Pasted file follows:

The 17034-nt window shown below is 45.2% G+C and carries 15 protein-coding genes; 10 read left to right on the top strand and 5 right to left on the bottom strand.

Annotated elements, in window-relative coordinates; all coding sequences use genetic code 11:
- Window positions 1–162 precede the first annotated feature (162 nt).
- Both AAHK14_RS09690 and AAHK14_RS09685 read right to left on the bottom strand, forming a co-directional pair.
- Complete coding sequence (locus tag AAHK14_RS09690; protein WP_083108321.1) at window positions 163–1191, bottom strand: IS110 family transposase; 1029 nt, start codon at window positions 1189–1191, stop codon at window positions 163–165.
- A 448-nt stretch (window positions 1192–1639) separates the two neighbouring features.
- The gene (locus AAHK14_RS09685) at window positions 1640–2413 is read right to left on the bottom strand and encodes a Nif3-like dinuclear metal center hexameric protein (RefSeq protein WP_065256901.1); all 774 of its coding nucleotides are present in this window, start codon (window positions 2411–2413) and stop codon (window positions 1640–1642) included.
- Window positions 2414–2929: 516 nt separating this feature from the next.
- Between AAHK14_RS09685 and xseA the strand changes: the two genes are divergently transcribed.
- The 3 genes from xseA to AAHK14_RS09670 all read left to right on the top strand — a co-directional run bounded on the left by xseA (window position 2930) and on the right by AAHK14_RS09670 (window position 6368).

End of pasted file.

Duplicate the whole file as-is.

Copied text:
The 17034-nt window shown below is 45.2% G+C and carries 15 protein-coding genes; 10 read left to right on the top strand and 5 right to left on the bottom strand.

Annotated elements, in window-relative coordinates; all coding sequences use genetic code 11:
- Window positions 1–162 precede the first annotated feature (162 nt).
- Both AAHK14_RS09690 and AAHK14_RS09685 read right to left on the bottom strand, forming a co-directional pair.
- Complete coding sequence (locus tag AAHK14_RS09690; protein WP_083108321.1) at window positions 163–1191, bottom strand: IS110 family transposase; 1029 nt, start codon at window positions 1189–1191, stop codon at window positions 163–165.
- A 448-nt stretch (window positions 1192–1639) separates the two neighbouring features.
- The gene (locus AAHK14_RS09685) at window positions 1640–2413 is read right to left on the bottom strand and encodes a Nif3-like dinuclear metal center hexameric protein (RefSeq protein WP_065256901.1); all 774 of its coding nucleotides are present in this window, start codon (window positions 2411–2413) and stop codon (window positions 1640–1642) included.
- Window positions 2414–2929: 516 nt separating this feature from the next.
- Between AAHK14_RS09685 and xseA the strand changes: the two genes are divergently transcribed.
- The 3 genes from xseA to AAHK14_RS09670 all read left to right on the top strand — a co-directional run bounded on the left by xseA (window position 2930) and on the right by AAHK14_RS09670 (window position 6368).